Breast Cancer Awareness
Early detection saves lives
Early detection saves lives
Cancer is the growth of abnormal cells that can invade and damage normal tissues in any part of the body. In the breast, it can start and grow in any part of it.
Breast cancer is the most common cancer for women in the world. In 2012, nearly 1.7 million new cases were diagnosed (the second most common cancer overall). This represents about 12% of all new cancer cases and 25% of all cancers in women. Breast cancer in men is not uncommon, it accounts for <1% of overall breast cancer statistics.
The incidence of breast cancer increases as a woman reaches menopause and after menopause, and continues to rise as a woman gets older. At least 80% of recorded cases happen in this age group (menopausal age 45-50). Breast cancer in women in their teens or 20s is not common. However, there have been recorded cases of women in their 20s diagnosed with breast cancer. Therefore, breast awareness needs to start as early as when women reach this age group. In men, breast cancer has been commonly diagnosed between the ages 60-70 but it can still happen at any age.
Generally, awareness means having an ongoing knowledge of something. And that something is your body, in particular your own breasts. Getting to know and becoming familiar with their appearance; to learn how you feel your breasts at different times: before, during, and after menstruation; as you grow older and as you have children. Men also need to be aware of their own breasts and any changes over time. If you are aware of your breast and know what is normal for you then you will be able to notice any irregular changes.
In reality, there is no such thing as a normal breast. Each woman's or man's breast is different. What is normal for you will not be so with others, like your sister, cousin or friends. Each person's breast is different and it changes throughout your life. Some people can have lumpy breasts, or have one breast larger than the other, or breasts that are different shapes. Some have one or both nipples pulled in (inverted), which can be there from birth or has happened while the breasts were developing. This is why you need to know what is normal for you.
It is advisable to start a monthly self-breast examination as early as 20 years of age. The best time to do a self-breast examination is when your breast is not tender or swollen, usually on the tenth day after the first day of your period. Post menopausal women and those who had a hysterectomy can pick any day of the month and keep it as a routine every month. There is no right and wrong way of checking your breast. You can do this in front of the mirror while you get dressed or while you are in the bath or taking a shower. These steps may help you in your self-breast examination: LOOK and FEEL technique:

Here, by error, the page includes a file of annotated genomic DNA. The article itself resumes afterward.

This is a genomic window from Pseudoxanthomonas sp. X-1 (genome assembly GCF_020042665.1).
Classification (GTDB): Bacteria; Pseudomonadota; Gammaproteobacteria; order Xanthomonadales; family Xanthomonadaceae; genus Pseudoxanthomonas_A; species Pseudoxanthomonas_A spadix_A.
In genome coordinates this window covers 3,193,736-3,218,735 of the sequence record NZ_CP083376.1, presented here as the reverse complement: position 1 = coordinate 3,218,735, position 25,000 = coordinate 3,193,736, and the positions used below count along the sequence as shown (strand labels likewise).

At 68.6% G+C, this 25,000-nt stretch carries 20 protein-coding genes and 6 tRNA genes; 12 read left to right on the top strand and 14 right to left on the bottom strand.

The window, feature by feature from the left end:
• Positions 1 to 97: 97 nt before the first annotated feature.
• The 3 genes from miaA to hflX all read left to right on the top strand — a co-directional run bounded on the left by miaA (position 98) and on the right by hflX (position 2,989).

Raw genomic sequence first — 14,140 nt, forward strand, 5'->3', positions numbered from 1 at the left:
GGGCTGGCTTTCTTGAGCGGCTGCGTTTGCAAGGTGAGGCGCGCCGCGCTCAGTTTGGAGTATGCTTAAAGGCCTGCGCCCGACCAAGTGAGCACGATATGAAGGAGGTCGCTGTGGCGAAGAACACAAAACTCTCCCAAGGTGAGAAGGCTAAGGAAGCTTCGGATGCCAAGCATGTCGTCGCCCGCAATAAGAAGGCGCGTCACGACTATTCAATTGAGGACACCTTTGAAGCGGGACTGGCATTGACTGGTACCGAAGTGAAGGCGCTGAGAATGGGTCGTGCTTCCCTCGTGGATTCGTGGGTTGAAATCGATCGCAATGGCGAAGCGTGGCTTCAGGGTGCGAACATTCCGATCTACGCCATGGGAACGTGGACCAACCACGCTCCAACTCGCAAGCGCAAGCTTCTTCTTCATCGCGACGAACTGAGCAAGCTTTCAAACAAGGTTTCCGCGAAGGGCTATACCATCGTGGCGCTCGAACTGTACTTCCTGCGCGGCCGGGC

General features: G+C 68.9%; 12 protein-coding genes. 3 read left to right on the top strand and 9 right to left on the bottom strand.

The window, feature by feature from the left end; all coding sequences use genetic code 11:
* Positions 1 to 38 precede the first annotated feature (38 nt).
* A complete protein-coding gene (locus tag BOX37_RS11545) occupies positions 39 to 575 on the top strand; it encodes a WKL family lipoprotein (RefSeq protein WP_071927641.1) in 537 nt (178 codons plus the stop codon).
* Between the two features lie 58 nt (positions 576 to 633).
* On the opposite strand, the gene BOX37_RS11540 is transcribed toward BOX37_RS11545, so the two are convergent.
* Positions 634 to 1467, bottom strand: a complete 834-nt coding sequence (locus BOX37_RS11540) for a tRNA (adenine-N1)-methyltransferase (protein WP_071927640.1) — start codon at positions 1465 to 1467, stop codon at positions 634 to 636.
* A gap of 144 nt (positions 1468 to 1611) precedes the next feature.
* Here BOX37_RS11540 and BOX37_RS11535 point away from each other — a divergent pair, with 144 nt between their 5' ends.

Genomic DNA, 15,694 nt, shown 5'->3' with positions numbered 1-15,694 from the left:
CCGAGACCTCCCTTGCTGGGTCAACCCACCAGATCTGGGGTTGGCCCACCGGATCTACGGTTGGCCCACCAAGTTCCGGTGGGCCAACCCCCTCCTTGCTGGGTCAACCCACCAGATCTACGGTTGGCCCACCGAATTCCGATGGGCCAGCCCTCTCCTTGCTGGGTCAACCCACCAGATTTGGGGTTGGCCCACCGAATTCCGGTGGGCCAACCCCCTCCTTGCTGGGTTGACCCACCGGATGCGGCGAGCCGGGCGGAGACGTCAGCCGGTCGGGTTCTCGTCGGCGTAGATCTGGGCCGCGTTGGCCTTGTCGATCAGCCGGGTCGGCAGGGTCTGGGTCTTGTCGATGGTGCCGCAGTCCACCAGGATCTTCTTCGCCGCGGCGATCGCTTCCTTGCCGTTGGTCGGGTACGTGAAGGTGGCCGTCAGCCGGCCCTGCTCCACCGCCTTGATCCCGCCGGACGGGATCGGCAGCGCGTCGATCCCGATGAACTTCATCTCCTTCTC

Breast changes in size or shape, enlargement or swelling.
Nipple discharge and note the color of the liquid that is coming out.
Lump(s) - it can be a hard knot or thickening. Note if it is movable or attached in place. Also, take note if it is painful.
Nipple retraction or inverted, (being pulled in).
Swelling in the armpit or around the collarbone.
Constant pain and/or itching in any parts of your breast and under your armpit.
Skin discoloration or redness or a rash-like skin texture around the breast or around the nipple (dimpling, puckering, peaud' orange) or the skin looks like an orange skin.
In men examine the breast for:
DON'T PANIC! Not all breast changes are caused by cancer. There are many reasons for these changes in the breast and some of them are harmless but they still need to be checked out as soon as possible. You know better than anyone what is not normal for you so go and see your Doctor as soon as you can and find out what is causing these changes.
Similar to your self-breast examination, your doctor will do a clinical breast examination and examine you for the breast changes that you have observed. Ask for a female doctor if it makes you more comfortable. Your doctor will ask you about your family and medical history. He/she will also ask for a mammogram for you to better visualize and find any changes inside your breasts. Your doctor may also ask for more tests as needed.
If you are less than 40 years old, your doctor may ask for a breast ultrasound instead, because younger women's breast tissue is generally dense compared to older women and a mammogram will not give a good image.